Some Saskatchewan schools could become overcrowded while others would see vastly reduced numbers of students if a judge's ruling on funding for non-Catholic students is applied, says the province's education minister.
"We've asked our officials to determine what the logistics of that might look like if we have to go down that road," Don Morgan said at a news conference on Friday.
In a written judgment released Thursday, Saskatchewan Justice Donald Layh ruled that the provincial government must stop paying for non-Catholic students to attend Catholic schools in the province.
In 2005, the Good Spirit School Division No. 204 filed a lawsuit against the Christ the Teacher Roman Catholic Separate School Division No. 212 over the creation of a Catholic school in the village of Theodore, Sask., after the community's public school was closed.
Layh wrote that funding "non-minority faith students" in Catholic schools violates both the Charter of Rights and Freedoms and "the state's duty of religious neutrality."
The ruling stands to upend the provincial government's current practice of paying for any students who attend Catholic schools, regardless of students' religious affiliations. It is set to take effect in June 2018, in recognition of its "significant repercussions," according to the ruling.
Morgan said the government has not yet decided whether to appeal the decision and is also looking at its legislative options.
He said that if the ruling is applied, a student would need a baptismal certificate to be eligible for funding in the Catholic system. Without provincial funding, he said the average cost for a non-Catholic student to attend a Catholic school would be about $10,000 a year.
"For most families in our province, the idea of paying $8,000 or $10,000 or $12,000 per year per student is something that is not a workable option," he said.
He said he anticipates the public school system would have "an incredibly difficult time" managing the influx of students.
"We would have some schools sitting with vastly reduced numbers of students and some that would be greatly overpopulated," he said.
He added the decision illustrates why the government is proposing amendments in Bill 63 that would limit the ability of school divisions to sue one another.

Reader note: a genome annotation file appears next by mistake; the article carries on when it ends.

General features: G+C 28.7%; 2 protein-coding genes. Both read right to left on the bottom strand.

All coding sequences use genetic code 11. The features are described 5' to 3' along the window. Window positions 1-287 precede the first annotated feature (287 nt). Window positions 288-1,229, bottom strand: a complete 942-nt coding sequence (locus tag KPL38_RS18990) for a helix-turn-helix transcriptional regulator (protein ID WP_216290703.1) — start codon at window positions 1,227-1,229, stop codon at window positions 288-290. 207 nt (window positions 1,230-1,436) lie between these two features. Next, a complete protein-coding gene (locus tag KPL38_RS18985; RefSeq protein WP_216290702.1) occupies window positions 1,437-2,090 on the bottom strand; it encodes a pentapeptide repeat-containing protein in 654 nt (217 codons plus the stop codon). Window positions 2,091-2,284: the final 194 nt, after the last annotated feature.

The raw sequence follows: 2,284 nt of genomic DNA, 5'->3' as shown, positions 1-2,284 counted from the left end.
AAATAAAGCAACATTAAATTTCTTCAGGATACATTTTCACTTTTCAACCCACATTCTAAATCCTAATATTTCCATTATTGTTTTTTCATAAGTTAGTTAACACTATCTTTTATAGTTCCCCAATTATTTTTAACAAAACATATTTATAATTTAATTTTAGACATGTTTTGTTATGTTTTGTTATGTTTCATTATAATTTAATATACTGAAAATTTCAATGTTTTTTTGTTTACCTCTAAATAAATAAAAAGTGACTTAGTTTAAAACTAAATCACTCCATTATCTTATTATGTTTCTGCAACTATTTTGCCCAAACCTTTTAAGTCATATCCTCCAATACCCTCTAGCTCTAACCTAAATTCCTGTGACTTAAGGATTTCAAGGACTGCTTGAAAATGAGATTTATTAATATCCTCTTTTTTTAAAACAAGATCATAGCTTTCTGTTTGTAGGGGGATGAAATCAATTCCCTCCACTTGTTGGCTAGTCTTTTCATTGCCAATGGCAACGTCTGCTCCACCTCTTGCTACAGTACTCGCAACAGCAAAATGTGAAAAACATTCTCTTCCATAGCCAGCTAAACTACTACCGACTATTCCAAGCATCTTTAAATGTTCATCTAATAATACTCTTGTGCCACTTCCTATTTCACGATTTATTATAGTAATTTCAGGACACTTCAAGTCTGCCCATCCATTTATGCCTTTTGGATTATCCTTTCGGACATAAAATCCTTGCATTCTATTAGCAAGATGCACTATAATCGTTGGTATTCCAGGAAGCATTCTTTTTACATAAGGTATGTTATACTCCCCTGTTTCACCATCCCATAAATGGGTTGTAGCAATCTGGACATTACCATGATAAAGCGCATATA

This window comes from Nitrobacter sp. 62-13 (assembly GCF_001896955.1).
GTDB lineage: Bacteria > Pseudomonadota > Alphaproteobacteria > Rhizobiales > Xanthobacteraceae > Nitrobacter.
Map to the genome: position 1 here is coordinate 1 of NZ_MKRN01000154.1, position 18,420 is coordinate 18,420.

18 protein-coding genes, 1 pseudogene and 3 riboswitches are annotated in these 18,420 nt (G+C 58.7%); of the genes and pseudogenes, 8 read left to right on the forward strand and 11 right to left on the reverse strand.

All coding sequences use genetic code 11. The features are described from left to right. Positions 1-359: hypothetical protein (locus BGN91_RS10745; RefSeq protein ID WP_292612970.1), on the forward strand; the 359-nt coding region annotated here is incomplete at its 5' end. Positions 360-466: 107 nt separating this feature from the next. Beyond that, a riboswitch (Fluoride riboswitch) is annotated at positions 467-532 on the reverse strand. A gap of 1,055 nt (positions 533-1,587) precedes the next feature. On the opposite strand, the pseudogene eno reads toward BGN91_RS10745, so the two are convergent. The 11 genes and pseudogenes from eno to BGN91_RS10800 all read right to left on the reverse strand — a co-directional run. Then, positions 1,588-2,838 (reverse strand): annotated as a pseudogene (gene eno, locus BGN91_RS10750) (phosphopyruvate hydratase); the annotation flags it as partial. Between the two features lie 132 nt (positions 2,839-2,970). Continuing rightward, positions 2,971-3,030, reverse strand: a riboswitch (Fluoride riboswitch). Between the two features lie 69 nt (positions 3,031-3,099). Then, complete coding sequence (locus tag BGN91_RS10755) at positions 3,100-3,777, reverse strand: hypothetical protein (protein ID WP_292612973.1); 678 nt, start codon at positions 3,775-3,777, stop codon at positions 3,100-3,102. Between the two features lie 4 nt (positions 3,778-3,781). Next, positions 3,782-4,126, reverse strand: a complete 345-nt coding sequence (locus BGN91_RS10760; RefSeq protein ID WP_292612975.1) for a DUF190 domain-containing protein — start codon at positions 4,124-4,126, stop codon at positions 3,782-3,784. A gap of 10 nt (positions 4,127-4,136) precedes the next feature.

"Our goal is, and always should be, doing what's best for the students in our province, and I can't say often enough the money should be spent in a classroom — not a boardroom, not a courtroom," he said.
"That's where we want our resources to go to and parents want and expect to have some certainty as to how the supports are going to be maintained for their children."
'We've experienced a loss of students'
Larry Huber, executive director with the public section of the Saskatchewan School Board Association, said school boards "have a responsibility to ensure the mandate of public education is understood and respected."
The court case, he said, was an attempt to get clarification on the appropriateness of public funding for the education of non-minority faith students in separate schools.
"It's important to public schools because we've experienced a loss of students; there's been implications for capital," he said.
"So it's appropriate for us, in terms of having responsibilities for public education, to ask this question and to ensure the government takes steps to determine if they're following what's constitutionally expected of them."
He would not comment on whether applying the decision would require students to be bused to other communities, but said any change that will affect children and families "has to take place in a thoughtful, organized manner," and that public schools will work with the Ministry of Education on whatever transition is required.
The government has 30 days to file an appeal on the ruling, but an extension could be granted.
Impact on families
Parents of non-Catholic kids who attend Catholic schools are starting to react to the ruling, and it's not sitting well with all of them.
Vanessa Vrable, a parent of two non-Catholic children at Holy Family Catholic School in Sasktoon, said her kids will have to change schools or be baptized as Catholic.
"It would probably be pretty devastating for them to have to change schools and their teachers," Vrable said of her kids, who are in grades one and four.
Vrable said she and her husband picked a Catholic school because they like the morals and values it teaches.
Her kids are baptized as United Christians.
"I wanted that religion aspect taught to them in the classrooms, which my children enjoy immensely. I shouldn't have to be forced to move my children because they're not Catholic. It's discrimination," she said.
Vrable said she wants her own children to choose whether to become Catholic when they're older. The idea of being forced to convert to stay in a Catholic school doesn't sit well with her.
"People shouldn't be choosing to baptize their kids in a certain faith, just so they can go to a specific school. You should have your other reasons why you're wanting to [convert]," she said.